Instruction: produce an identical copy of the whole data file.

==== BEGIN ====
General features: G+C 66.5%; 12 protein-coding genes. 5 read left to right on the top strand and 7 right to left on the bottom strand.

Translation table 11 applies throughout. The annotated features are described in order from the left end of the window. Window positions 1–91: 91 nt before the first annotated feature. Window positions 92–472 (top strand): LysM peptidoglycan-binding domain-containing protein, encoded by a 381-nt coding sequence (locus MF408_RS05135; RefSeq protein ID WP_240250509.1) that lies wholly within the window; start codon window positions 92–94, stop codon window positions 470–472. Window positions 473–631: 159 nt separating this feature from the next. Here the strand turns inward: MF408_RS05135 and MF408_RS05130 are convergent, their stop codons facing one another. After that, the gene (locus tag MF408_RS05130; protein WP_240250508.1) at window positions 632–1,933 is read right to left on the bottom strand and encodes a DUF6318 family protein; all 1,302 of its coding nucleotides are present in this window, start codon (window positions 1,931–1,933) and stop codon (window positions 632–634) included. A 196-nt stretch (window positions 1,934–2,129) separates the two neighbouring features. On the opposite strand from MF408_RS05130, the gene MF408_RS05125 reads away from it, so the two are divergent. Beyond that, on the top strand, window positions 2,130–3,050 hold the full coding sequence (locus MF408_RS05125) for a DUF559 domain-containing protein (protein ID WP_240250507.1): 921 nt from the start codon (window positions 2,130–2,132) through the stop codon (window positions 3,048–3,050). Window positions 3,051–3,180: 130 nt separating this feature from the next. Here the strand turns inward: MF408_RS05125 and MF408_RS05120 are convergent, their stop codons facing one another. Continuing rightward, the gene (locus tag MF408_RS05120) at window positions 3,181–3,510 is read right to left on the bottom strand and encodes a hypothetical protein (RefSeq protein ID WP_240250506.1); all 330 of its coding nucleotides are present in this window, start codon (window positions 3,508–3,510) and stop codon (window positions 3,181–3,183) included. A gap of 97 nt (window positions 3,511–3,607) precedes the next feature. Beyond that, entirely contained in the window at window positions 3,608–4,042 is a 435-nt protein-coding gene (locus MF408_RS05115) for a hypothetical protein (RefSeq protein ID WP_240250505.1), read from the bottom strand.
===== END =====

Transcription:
General features: G+C 66.5%; 12 protein-coding genes. 5 read left to right on the top strand and 7 right to left on the bottom strand.

Translation table 11 applies throughout. The annotated features are described in order from the left end of the window. Window positions 1–91: 91 nt before the first annotated feature. Window positions 92–472 (top strand): LysM peptidoglycan-binding domain-containing protein, encoded by a 381-nt coding sequence (locus MF408_RS05135; RefSeq protein ID WP_240250509.1) that lies wholly within the window; start codon window positions 92–94, stop codon window positions 470–472. Window positions 473–631: 159 nt separating this feature from the next. Here the strand turns inward: MF408_RS05135 and MF408_RS05130 are convergent, their stop codons facing one another. After that, the gene (locus tag MF408_RS05130; protein WP_240250508.1) at window positions 632–1,933 is read right to left on the bottom strand and encodes a DUF6318 family protein; all 1,302 of its coding nucleotides are present in this window, start codon (window positions 1,931–1,933) and stop codon (window positions 632–634) included. A 196-nt stretch (window positions 1,934–2,129) separates the two neighbouring features. On the opposite strand from MF408_RS05130, the gene MF408_RS05125 reads away from it, so the two are divergent. Beyond that, on the top strand, window positions 2,130–3,050 hold the full coding sequence (locus MF408_RS05125) for a DUF559 domain-containing protein (protein ID WP_240250507.1): 921 nt from the start codon (window positions 2,130–2,132) through the stop codon (window positions 3,048–3,050). Window positions 3,051–3,180: 130 nt separating this feature from the next. Here the strand turns inward: MF408_RS05125 and MF408_RS05120 are convergent, their stop codons facing one another. Continuing rightward, the gene (locus tag MF408_RS05120) at window positions 3,181–3,510 is read right to left on the bottom strand and encodes a hypothetical protein (RefSeq protein ID WP_240250506.1); all 330 of its coding nucleotides are present in this window, start codon (window positions 3,508–3,510) and stop codon (window positions 3,181–3,183) included. A gap of 97 nt (window positions 3,511–3,607) precedes the next feature. Beyond that, entirely contained in the window at window positions 3,608–4,042 is a 435-nt protein-coding gene (locus MF408_RS05115) for a hypothetical protein (RefSeq protein ID WP_240250505.1), read from the bottom strand.